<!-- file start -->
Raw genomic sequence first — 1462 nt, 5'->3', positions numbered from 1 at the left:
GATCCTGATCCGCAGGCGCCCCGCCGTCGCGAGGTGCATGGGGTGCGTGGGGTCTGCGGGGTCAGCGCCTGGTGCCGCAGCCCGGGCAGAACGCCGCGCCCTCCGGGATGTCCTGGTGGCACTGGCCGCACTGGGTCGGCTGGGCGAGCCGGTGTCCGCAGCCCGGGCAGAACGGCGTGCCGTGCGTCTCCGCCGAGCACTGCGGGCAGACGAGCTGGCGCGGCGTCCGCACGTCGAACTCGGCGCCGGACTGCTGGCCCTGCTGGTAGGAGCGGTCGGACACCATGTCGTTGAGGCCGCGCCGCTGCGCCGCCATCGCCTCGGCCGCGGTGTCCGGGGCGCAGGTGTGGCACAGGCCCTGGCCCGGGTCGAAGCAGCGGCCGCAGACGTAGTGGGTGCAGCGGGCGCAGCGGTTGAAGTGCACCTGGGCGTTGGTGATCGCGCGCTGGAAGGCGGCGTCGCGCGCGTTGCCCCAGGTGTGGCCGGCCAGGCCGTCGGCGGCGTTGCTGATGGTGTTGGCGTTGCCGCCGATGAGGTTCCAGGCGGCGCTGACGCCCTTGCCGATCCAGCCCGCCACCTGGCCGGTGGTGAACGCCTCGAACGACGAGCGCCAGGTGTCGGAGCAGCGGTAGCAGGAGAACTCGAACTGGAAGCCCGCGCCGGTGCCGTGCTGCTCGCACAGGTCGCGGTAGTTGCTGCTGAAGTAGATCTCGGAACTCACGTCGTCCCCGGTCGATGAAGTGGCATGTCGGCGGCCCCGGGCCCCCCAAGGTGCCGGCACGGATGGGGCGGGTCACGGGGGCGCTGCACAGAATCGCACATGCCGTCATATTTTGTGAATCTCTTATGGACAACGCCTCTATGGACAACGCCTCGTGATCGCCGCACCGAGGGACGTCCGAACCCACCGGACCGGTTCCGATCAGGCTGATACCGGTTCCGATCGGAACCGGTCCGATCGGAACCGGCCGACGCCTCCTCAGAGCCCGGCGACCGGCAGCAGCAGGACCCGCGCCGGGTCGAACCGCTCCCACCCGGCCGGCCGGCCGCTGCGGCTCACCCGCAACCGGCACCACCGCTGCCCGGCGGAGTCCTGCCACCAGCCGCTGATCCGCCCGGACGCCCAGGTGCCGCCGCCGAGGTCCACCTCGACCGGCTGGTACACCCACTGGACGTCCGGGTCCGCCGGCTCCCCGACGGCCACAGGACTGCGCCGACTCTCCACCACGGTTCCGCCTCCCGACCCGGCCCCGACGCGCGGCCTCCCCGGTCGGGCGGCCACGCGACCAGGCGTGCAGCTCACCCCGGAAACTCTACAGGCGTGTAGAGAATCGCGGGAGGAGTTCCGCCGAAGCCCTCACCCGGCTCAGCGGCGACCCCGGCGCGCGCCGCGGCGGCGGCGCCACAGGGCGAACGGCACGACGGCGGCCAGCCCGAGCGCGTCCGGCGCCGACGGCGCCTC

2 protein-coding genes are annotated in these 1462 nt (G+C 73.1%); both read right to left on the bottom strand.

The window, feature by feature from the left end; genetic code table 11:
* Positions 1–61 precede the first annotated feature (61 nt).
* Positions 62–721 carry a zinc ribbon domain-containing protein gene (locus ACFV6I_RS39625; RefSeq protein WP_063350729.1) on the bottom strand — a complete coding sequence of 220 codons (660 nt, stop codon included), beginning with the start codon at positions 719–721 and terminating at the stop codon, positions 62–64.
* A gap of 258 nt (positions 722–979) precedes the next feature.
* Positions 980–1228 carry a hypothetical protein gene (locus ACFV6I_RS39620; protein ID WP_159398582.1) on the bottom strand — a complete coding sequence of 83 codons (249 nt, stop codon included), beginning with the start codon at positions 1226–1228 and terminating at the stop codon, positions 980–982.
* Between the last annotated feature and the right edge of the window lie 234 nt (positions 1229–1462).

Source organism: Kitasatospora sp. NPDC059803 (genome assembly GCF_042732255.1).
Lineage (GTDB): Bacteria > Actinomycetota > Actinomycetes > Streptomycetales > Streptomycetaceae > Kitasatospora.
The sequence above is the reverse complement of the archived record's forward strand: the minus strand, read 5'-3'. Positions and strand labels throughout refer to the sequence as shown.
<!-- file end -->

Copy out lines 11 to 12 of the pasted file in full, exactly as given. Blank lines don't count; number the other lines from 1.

Lineage (GTDB): Bacteria > Actinomycetota > Actinomycetes > Streptomycetales > Streptomycetaceae > Kitasatospora.
The sequence above is the reverse complement of the archived record's forward strand: the minus strand, read 5'-3'. Positions and strand labels throughout refer to the sequence as shown.